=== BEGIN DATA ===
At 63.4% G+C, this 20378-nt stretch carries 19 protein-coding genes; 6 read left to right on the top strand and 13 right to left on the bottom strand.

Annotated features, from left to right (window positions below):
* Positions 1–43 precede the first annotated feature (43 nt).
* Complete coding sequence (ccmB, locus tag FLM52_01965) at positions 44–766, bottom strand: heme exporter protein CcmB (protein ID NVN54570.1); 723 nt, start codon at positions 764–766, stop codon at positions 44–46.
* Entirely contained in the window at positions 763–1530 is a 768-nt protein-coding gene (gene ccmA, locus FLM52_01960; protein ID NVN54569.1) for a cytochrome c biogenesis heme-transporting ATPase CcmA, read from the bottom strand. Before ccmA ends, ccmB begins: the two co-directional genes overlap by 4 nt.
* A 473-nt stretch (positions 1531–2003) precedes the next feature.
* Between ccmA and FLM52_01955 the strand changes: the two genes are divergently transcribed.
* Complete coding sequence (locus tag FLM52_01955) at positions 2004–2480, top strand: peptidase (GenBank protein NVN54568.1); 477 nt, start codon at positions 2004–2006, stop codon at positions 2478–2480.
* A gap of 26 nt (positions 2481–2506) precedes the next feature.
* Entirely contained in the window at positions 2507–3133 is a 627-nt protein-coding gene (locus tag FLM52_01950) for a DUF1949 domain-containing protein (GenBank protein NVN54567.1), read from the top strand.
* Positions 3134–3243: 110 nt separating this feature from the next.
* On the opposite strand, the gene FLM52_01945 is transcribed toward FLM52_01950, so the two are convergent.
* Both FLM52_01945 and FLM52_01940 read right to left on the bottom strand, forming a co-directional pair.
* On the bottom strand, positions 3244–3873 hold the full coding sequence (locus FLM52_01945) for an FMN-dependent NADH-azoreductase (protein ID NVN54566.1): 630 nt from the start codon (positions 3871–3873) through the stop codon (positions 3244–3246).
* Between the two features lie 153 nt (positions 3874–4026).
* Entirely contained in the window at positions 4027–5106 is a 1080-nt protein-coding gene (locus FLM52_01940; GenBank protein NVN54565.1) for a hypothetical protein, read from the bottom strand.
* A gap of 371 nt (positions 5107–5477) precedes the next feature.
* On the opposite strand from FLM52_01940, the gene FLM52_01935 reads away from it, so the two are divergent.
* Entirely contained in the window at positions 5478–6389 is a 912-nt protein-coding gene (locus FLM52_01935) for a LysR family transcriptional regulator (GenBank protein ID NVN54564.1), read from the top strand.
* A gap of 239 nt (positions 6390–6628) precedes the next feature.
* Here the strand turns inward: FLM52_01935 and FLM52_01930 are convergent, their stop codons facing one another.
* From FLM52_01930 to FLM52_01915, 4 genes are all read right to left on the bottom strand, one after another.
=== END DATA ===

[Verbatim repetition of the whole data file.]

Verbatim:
At 63.4% G+C, this 20378-nt stretch carries 19 protein-coding genes; 6 read left to right on the top strand and 13 right to left on the bottom strand.

Annotated features, from left to right (window positions below):
* Positions 1–43 precede the first annotated feature (43 nt).
* Complete coding sequence (ccmB, locus tag FLM52_01965) at positions 44–766, bottom strand: heme exporter protein CcmB (protein ID NVN54570.1); 723 nt, start codon at positions 764–766, stop codon at positions 44–46.
* Entirely contained in the window at positions 763–1530 is a 768-nt protein-coding gene (gene ccmA, locus FLM52_01960; protein ID NVN54569.1) for a cytochrome c biogenesis heme-transporting ATPase CcmA, read from the bottom strand. Before ccmA ends, ccmB begins: the two co-directional genes overlap by 4 nt.
* A 473-nt stretch (positions 1531–2003) precedes the next feature.
* Between ccmA and FLM52_01955 the strand changes: the two genes are divergently transcribed.
* Complete coding sequence (locus tag FLM52_01955) at positions 2004–2480, top strand: peptidase (GenBank protein NVN54568.1); 477 nt, start codon at positions 2004–2006, stop codon at positions 2478–2480.
* A gap of 26 nt (positions 2481–2506) precedes the next feature.
* Entirely contained in the window at positions 2507–3133 is a 627-nt protein-coding gene (locus tag FLM52_01950) for a DUF1949 domain-containing protein (GenBank protein NVN54567.1), read from the top strand.
* Positions 3134–3243: 110 nt separating this feature from the next.
* On the opposite strand, the gene FLM52_01945 is transcribed toward FLM52_01950, so the two are convergent.
* Both FLM52_01945 and FLM52_01940 read right to left on the bottom strand, forming a co-directional pair.
* On the bottom strand, positions 3244–3873 hold the full coding sequence (locus FLM52_01945) for an FMN-dependent NADH-azoreductase (protein ID NVN54566.1): 630 nt from the start codon (positions 3871–3873) through the stop codon (positions 3244–3246).
* Between the two features lie 153 nt (positions 3874–4026).
* Entirely contained in the window at positions 4027–5106 is a 1080-nt protein-coding gene (locus FLM52_01940; GenBank protein NVN54565.1) for a hypothetical protein, read from the bottom strand.
* A gap of 371 nt (positions 5107–5477) precedes the next feature.
* On the opposite strand from FLM52_01940, the gene FLM52_01935 reads away from it, so the two are divergent.
* Entirely contained in the window at positions 5478–6389 is a 912-nt protein-coding gene (locus FLM52_01935) for a LysR family transcriptional regulator (GenBank protein ID NVN54564.1), read from the top strand.
* A gap of 239 nt (positions 6390–6628) precedes the next feature.
* Here the strand turns inward: FLM52_01935 and FLM52_01930 are convergent, their stop codons facing one another.
* From FLM52_01930 to FLM52_01915, 4 genes are all read right to left on the bottom strand, one after another.